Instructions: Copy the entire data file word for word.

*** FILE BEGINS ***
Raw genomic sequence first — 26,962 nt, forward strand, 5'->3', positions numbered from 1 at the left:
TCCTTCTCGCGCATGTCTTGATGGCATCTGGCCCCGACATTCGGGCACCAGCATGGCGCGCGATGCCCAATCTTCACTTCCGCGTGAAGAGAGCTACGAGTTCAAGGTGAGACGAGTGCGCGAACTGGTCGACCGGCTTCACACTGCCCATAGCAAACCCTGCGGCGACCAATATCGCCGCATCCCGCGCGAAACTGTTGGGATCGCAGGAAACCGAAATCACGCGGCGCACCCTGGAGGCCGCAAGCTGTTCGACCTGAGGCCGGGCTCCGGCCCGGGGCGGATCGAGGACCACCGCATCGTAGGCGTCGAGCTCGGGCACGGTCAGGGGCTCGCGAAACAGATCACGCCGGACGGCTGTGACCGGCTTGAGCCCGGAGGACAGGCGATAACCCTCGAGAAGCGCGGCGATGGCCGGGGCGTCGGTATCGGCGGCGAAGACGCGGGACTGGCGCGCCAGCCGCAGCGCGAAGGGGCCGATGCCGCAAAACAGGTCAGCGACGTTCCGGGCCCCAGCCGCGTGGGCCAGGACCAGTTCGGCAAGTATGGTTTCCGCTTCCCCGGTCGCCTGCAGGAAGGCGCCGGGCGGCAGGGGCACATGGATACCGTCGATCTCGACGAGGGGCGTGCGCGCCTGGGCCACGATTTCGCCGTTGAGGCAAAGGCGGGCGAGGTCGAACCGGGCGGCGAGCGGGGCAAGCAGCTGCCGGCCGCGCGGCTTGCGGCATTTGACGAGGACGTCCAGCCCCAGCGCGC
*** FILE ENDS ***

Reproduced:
Raw genomic sequence first — 26,962 nt, forward strand, 5'->3', positions numbered from 1 at the left:
TCCTTCTCGCGCATGTCTTGATGGCATCTGGCCCCGACATTCGGGCACCAGCATGGCGCGCGATGCCCAATCTTCACTTCCGCGTGAAGAGAGCTACGAGTTCAAGGTGAGACGAGTGCGCGAACTGGTCGACCGGCTTCACACTGCCCATAGCAAACCCTGCGGCGACCAATATCGCCGCATCCCGCGCGAAACTGTTGGGATCGCAGGAAACCGAAATCACGCGGCGCACCCTGGAGGCCGCAAGCTGTTCGACCTGAGGCCGGGCTCCGGCCCGGGGCGGATCGAGGACCACCGCATCGTAGGCGTCGAGCTCGGGCACGGTCAGGGGCTCGCGAAACAGATCACGCCGGACGGCTGTGACCGGCTTGAGCCCGGAGGACAGGCGATAACCCTCGAGAAGCGCGGCGATGGCCGGGGCGTCGGTATCGGCGGCGAAGACGCGGGACTGGCGCGCCAGCCGCAGCGCGAAGGGGCCGATGCCGCAAAACAGGTCAGCGACGTTCCGGGCCCCAGCCGCGTGGGCCAGGACCAGTTCGGCAAGTATGGTTTCCGCTTCCCCGGTCGCCTGCAGGAAGGCGCCGGGCGGCAGGGGCACATGGATACCGTCGATCTCGACGAGGGGCGTGCGCGCCTGGGCCACGATTTCGCCGTTGAGGCAAAGGCGGGCGAGGTCGAACCGGGCGGCGAGCGGGGCAAGCAGCTGCCGGCCGCGCGGCTTGCGGCATTTGACGAGGACGTCCAGCCCCAGCGCGC